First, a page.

Why don't John Nash's delusional persons age?
TL;DR: because of his desease, his brain (kind of) "doesn't" want/make them age, so they don't. He doesn't connect the lenght of his interactions with these persons (Charles, William and Marcee) with the time elapsed in his own life. That's a thing (symptom?) he may not realize at first sight.
I suspect the reason is that Nash is aware of his disease and if he didn't know about it he would see them aged.
That's quite the opposite actually. He becomes aware of his condition when he realizes that they don't age. This is particularly well worded in this analysis by Maria Gaglio in 2019: Accuracies and Inaccuracies: Analysis of the portrayal of Schizophrenia in the major motion picture 'A Beautiful Mind'
Nash, throughout his struggle with Schizophrenia, was still able to have intelligent thoughts. Being so smart, Nash was able to introspectively assess the situation he was in and come to the realization that a lot of the things he had been doing and the people he had been talking to were part of the symptoms of schizophrenia. Nash is able to make the connection that Marcee, Charles’ niece (delusion), is not real, because over time she does not age.
A connection like this something that many suffering from Schizophrenia struggle to make. The movie makes it seem like it is quite easy for someone to make this connection like Nash did. People with Schizophrenia experience these delusions and hallucinations for a large part of their lives, and when they are told that something that seems so real to them is not, it creates dissonance (Saha, 2017). Recognizing that they themselves are sick is not something that comes easily.
What John Nash hears and sees are just normal life's events for him (in the quote from NIH below, the emphasis is mine). These bullet-points and paragraphs are excerpts from Recognizing Schizophrenia - U.S. Department of Health and Human Service. You can easily see how these character traits fit the ones of John Nash played by Russell Crowe.
- Hallucinations (seeing, hearing or feeling things that no one else can)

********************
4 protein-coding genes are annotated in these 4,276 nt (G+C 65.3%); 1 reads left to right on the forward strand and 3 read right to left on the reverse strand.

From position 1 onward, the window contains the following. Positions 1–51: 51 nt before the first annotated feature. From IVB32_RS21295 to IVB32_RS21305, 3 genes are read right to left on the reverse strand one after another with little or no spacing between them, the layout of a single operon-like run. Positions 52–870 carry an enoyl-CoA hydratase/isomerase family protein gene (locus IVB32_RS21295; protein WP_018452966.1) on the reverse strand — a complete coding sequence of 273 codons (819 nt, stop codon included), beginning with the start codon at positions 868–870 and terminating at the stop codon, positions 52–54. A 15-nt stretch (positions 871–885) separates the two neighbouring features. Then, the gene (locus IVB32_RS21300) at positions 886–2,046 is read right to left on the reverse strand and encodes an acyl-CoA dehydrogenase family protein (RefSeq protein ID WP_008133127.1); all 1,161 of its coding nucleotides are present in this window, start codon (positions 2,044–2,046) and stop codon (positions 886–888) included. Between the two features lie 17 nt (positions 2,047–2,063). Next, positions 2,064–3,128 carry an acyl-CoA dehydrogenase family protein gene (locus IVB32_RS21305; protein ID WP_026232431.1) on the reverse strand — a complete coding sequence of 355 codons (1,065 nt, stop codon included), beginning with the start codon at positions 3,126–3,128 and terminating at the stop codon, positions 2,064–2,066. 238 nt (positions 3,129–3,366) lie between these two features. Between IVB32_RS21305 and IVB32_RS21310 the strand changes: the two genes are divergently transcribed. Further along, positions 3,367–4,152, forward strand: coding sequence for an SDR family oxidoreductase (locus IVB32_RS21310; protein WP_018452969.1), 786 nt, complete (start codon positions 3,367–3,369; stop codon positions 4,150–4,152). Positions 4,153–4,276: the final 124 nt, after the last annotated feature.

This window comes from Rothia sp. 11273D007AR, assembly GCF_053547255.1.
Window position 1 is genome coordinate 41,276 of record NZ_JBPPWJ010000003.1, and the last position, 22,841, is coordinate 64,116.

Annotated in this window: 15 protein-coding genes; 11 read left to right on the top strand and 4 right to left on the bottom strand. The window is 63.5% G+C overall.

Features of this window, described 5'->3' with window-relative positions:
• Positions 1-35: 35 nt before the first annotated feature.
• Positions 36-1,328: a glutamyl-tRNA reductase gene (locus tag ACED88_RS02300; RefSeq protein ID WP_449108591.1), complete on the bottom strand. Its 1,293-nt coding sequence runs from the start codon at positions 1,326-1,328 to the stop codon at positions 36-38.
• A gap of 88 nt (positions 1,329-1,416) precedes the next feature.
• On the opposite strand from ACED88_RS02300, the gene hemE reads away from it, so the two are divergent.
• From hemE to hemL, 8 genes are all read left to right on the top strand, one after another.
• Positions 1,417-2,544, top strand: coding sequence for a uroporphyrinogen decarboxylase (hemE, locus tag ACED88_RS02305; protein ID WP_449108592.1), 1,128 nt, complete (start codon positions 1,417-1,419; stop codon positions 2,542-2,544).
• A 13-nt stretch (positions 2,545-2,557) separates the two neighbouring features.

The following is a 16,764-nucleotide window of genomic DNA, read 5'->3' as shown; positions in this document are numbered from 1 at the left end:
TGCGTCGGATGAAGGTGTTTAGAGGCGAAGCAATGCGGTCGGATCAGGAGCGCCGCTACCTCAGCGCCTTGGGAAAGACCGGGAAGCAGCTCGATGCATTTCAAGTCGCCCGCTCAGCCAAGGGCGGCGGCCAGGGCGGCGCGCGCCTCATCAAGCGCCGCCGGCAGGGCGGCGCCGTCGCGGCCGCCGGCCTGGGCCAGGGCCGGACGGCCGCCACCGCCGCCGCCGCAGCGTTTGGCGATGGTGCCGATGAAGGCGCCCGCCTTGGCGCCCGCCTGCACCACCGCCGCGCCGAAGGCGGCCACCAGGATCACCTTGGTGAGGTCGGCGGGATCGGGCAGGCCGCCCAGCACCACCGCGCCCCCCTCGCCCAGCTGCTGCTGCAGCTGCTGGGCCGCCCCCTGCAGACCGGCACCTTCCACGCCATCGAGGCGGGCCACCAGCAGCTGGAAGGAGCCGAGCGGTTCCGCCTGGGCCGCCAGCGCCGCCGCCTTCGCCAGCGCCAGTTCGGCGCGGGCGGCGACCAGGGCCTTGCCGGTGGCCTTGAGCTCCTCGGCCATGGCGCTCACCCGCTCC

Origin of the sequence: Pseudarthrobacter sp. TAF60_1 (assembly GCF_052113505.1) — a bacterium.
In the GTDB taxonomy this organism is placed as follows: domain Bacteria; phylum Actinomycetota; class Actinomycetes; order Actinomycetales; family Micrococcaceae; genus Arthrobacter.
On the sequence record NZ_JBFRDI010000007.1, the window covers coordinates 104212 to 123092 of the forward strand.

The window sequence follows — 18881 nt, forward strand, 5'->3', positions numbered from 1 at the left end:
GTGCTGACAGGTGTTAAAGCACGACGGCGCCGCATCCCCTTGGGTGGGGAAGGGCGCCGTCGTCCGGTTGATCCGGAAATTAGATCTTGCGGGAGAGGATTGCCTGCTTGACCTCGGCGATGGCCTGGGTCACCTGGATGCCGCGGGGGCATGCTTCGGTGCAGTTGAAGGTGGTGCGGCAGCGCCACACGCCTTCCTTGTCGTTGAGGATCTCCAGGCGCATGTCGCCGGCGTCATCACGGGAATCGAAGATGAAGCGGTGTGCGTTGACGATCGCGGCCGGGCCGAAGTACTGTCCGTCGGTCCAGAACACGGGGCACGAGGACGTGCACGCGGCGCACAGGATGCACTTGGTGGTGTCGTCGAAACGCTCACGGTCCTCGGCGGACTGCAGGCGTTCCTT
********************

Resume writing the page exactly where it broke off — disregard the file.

- Delusions (believing things that aren’t true)
- Thinking-related problems that make it hard to have a job or take care of yourself
- Lack of facial expression
- Talking very little or in a dull voice
- Inability to follow through with planned activities
- Trouble focusing or paying attention
What would it be like to hear voices or see people or things that aren’t really there? How would you feel if people seemed out to harm you, and you weren’t sure who to trust? Would you recognize that something was wrong?
Unfortunately, most people with schizophrenia are unaware that their symptoms are warning signs of a mental disorder. Their lives may be unraveling, yet they may believe that their experiences are normal. Or they may feel that they’re blessed or cursed with special insights that others can’t see.
For the movie, they modified (for dramatic purposes) the effects of the desease and the cure3. The recovery time period, symptoms, and electroshock therapy sessions are quite inaccurate. "When a true story becomes a major motion picture, screenwriters and directors make adjustments to the storyline to better appeal to an audience. These adjustments often lead to inaccuracies, however."1 From memory, I've also read somewhere2 that writers modified and biased some use of the medication/cure in order to keep people from cutting their treatment off because of the depiction of the desease in the movie.
1. Maria Gaglio - page 6
2. citation needed. (John was able to somehow put his schizophrenia into remission without the use of medication which seems to be something that most experts have not heard of.)
3. In fact, John Nash actually never saw these hallucinations. However, these hallucinations give the audience insight into what it is like to struggle with schizophrenia so they do serve a purpose in the movie. OSU - A Beautiful Mind: Analyzing How Schizophrenia is Portrayed in Movies versus Reality